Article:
evought's picture

An officer is always commissioned by an elected official or officials. The commissions of US military officers are recommended by the President (through the Secretary of Defense) and approved by Congress. In the Missouri National Guard, the legislature approves commissions recommended by or on behalf of the Governor. In the Auxiliary, the Sheriff is our elected official and must personally approve commissions because it is his authority which is being delegated on behalf of his constituents.
The Commander or the Chief of Staff recommends officer candidates to the Sheriff which have been vetted by our established procedures. Let's look at the standard format for officer recommendations:

In accordance with your request to organize a volunteer auxiliary under the Lawrence County Sheriff's Office, and in conjunction with the Mission Statement and Organizing Document of this date, the following list of officer candidates is submitted for approval.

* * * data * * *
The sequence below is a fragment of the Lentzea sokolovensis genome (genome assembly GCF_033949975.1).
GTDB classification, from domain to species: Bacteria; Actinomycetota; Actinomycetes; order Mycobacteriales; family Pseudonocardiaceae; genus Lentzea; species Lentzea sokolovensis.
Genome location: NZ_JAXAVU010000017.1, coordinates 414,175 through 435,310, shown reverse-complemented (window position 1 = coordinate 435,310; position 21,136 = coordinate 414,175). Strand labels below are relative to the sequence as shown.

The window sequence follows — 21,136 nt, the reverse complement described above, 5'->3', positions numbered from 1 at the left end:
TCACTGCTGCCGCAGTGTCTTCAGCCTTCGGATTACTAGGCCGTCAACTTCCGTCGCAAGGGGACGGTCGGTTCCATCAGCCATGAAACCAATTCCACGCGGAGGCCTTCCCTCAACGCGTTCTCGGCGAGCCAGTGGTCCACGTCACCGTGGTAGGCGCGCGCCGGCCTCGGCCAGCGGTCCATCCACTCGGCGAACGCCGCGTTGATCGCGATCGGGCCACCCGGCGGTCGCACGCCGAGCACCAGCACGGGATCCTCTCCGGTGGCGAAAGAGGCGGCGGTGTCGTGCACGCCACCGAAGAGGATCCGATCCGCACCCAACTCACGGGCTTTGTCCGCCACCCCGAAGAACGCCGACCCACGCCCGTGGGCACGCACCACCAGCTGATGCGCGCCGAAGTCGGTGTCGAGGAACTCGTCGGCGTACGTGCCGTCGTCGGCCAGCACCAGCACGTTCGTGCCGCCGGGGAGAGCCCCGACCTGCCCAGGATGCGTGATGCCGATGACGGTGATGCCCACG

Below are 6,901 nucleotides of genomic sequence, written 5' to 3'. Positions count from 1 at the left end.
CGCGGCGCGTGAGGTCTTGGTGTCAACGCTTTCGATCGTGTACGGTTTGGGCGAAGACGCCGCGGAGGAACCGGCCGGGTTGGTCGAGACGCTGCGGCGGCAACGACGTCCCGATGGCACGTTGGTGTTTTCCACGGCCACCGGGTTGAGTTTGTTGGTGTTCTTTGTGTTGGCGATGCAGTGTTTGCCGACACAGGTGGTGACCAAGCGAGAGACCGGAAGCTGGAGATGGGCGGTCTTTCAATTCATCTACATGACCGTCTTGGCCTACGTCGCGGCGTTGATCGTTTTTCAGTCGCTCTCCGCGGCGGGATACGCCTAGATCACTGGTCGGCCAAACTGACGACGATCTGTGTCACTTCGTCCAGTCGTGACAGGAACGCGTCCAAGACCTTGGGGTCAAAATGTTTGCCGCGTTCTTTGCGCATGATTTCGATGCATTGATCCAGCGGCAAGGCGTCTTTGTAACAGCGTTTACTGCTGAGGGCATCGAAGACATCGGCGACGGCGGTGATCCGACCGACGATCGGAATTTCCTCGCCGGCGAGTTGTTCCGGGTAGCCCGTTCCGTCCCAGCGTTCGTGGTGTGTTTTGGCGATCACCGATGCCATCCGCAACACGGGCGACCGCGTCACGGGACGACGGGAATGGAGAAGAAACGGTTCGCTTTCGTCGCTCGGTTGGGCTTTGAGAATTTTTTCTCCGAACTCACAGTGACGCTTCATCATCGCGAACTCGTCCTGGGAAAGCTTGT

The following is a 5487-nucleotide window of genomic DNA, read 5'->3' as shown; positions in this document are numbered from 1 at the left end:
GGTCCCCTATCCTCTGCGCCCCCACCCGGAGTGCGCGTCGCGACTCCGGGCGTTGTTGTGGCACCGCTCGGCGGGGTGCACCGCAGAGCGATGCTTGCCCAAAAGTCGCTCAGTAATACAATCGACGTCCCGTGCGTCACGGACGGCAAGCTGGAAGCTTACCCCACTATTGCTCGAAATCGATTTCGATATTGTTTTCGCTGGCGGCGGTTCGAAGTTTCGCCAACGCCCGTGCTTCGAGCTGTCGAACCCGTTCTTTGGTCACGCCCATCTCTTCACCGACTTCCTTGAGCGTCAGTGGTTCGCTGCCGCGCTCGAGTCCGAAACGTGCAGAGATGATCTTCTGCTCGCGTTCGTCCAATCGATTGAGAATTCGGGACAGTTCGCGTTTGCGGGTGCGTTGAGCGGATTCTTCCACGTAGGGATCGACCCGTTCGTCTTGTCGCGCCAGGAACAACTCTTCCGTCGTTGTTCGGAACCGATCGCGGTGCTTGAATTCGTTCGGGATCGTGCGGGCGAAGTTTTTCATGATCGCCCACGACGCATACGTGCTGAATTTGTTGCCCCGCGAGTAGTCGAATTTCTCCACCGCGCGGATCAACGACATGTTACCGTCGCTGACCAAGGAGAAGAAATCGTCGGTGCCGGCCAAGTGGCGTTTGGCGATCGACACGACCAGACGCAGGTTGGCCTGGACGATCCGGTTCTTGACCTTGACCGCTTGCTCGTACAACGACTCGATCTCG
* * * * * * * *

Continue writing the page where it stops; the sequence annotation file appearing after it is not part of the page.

I hereby solemnly affirm that these candidates are, to the best of my knowledge and belief: honorable citizens, exemplary members of the community, willing of faithful service, not judicially barred from service under arms, and shall be a credit to both the Office of Sheriff and the LCS Auxiliary; attesting on my own honor to the same.


Straight off, we see the source of our authority in recommending officers: the Sheriff has made a request to organize an auxiliary. The auxiliary was embodied in its organizing documents (which are periodically approved by the Sheriff), and, in accordance with those documents, we are submitting candidates for the Sheriff's approval.
The last part defines the character required of officers and follows a traditional format. The officers exist to fulfill an office, a "a position of authority, trust, or service, typically one of a public nature" (definition 5), given to the Sheriff by the people and delegated to us in turn. We discussed the origins and authority of the Office of the Sheriff in CLA-I.